BEIRUT (Reuters) - Syria’s foreign minister said on Monday Damascus would abide by Russia’s plan for “de-escalation” zones if rebels observed it, adding the insurgents should help drive jihadists from opposition-controlled areas.
Walid al-Moualem told a news conference there would be no role for the United Nations or other “international forces” in the de-escalation zones but Russia saw an observer role for military police. He gave no further details.
Syria’s ally Russia and regional power Iran have helped President Bashar al-Assad gain the military advantage against rebels fighting for six years to unseat him, and Moscow has led most of the recent diplomatic efforts to end the conflict.
Russia brokered the deal for de-escalation zones with backing from Iran and opposition supporter Turkey during ceasefire talks in the Kazakh capital Astana last week. The deal took effect at midnight on Friday.
Some fighting has continued in those areas, particularly north of Hama city, but the overall intensity has reduced, the Syrian Observatory for Human Rights monitoring group said.
Rebel officials could not immediately be reached for comment on Moualem’s comments on Monday.
“It is the duty of the groups which signed the ceasefire agreement to expel Nusra from these zones until the areas really become de-escalated. It is for the guarantors to help these factions,” Moualem said, referring specifically to rebel-held Idlib province as a place where jihadist groups were present.
The now-rebranded Nusra Front, al Qaeda’s former Syrian affiliate, earlier this year routed more moderate rebels in fighting in Idlib in an assault on parts of the armed opposition that participated in talks.
Rebels participating in the Astana talks were signatories to a ceasefire agreement reached in December, which excluded the jihadists.
Moualem said separate peace talks under U.N. auspices in Geneva were not progressing. Local reconciliation deals that the government is pursuing with rebels were an alternative to that, he said.
Such deals have been criticized by the opposition as being imposed on civilians through siege tactics. The United Nations has said the evacuation of some people as part of those agreements is a form of forced displacement.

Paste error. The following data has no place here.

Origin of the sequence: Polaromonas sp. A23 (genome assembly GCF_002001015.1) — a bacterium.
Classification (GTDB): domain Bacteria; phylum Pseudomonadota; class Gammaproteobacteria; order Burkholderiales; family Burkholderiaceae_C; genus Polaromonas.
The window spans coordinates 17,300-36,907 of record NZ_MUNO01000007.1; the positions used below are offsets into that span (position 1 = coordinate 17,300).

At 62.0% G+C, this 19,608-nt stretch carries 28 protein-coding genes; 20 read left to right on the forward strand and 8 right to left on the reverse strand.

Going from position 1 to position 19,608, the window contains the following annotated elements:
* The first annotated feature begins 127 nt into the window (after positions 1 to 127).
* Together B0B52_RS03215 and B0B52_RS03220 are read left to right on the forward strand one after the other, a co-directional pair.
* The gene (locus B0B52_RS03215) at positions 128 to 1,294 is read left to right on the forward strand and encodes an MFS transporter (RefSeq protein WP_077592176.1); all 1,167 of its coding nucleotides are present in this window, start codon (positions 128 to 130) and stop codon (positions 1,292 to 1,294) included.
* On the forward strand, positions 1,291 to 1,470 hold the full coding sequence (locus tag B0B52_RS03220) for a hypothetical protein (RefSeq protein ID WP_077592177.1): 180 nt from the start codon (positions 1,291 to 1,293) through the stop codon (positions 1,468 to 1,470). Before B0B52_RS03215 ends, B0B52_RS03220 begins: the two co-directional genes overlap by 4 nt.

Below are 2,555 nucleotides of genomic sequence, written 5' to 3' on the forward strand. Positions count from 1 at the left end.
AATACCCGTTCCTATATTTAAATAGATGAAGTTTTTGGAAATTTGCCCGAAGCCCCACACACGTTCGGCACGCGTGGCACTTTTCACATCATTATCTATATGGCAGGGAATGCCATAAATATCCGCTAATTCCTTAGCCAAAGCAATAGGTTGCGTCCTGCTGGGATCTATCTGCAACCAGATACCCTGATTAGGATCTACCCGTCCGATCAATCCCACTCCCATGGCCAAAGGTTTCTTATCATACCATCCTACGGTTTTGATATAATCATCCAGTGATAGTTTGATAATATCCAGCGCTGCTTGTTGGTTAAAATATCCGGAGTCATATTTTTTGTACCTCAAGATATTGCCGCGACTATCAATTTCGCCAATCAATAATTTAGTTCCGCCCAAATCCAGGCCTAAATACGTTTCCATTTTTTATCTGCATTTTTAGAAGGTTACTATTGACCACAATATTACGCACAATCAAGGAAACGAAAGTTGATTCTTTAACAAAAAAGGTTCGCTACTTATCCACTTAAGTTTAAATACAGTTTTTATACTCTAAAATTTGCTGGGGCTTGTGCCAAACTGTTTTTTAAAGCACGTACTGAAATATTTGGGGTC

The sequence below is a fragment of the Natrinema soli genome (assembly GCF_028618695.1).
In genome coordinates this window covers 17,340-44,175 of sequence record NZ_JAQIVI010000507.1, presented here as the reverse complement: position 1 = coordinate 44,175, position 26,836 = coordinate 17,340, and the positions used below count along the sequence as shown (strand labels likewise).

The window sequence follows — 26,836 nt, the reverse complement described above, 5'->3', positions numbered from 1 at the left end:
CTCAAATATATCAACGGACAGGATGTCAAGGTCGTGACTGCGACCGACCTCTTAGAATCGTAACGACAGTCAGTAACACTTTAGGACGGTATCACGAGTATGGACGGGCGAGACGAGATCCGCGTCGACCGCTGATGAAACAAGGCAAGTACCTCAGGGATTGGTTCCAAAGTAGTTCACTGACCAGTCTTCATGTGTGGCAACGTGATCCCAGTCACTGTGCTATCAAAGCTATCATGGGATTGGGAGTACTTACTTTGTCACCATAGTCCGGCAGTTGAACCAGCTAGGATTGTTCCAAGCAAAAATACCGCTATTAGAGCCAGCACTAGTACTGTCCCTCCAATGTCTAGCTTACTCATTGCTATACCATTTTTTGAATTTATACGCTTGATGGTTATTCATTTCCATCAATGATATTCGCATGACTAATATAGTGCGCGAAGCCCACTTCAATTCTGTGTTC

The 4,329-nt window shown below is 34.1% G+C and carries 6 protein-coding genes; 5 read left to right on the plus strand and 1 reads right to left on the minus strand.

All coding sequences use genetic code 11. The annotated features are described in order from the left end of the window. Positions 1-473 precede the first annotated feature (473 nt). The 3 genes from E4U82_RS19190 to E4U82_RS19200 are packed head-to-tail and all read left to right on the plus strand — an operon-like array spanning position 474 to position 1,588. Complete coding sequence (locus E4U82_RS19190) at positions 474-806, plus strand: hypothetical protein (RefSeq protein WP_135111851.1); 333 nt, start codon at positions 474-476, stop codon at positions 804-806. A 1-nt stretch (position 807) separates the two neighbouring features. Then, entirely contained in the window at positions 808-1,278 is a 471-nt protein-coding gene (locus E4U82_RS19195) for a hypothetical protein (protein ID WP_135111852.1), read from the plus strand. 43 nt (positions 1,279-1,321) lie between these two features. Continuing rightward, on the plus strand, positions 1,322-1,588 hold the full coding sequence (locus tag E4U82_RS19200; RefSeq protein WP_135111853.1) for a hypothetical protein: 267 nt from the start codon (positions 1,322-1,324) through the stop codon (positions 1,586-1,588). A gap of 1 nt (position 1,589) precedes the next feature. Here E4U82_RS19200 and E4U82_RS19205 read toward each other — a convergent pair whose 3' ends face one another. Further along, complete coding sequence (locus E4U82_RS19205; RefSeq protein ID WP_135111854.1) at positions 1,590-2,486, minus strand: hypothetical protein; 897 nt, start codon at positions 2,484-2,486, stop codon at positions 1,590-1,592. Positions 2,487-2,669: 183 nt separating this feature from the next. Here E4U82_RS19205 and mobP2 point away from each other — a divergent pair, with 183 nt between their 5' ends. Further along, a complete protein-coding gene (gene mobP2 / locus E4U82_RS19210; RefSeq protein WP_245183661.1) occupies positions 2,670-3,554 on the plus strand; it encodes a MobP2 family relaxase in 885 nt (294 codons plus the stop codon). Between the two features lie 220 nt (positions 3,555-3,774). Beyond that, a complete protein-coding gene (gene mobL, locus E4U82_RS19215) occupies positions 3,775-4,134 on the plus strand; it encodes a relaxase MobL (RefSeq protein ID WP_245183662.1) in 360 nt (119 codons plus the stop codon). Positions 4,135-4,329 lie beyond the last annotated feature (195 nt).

The memorandum signed by Russia, Iran and Turkey last week setting up the de-escalation areas said that the forces of those countries would ensure the administration of security zones by consensus, but did not specifically mention military police.
A spokesman for the U.N. special envoy to Syria, Staffan de Mistura, declined to comment on those remarks.
Moualem also addressed what he described as an apparent change of attitude toward Syria by the U.S. administration.
“It seems the United States, where (President Donald) Trump has said the Syrian crisis has dragged on too long, might have come to the conclusion that there must be an understanding with Russia on a solution,” he said.
He warned that if forces from Jordan, a supporter of rebel groups in southern Syria, entered the country without coordinating with Damascus, it would be considered an act of aggression, but added Syria was not about to confront Jordan.
Speaking about the military situation inside Syria, Moualem said Deir al-Zor, a city and province occupied by Islamic State in the east, was the “fundamental objective” for government forces and more important to the average Syrian than Idlib.
Asked about U.S. backing for Kurdish groups fighting Islamic State in northeast Syria, he said that what Syrian Kurds were doing against the jihadist group was “legitimate” at this stage and fell within the framework of preserving Syrian unity.
Reporting by Angus McDowall, Ellen Francis, Tom Perry and Laila Bassam; Additional reporting by Tom Miles in Geneva and John Davison in Beirut; Editing by Tom Heneghan
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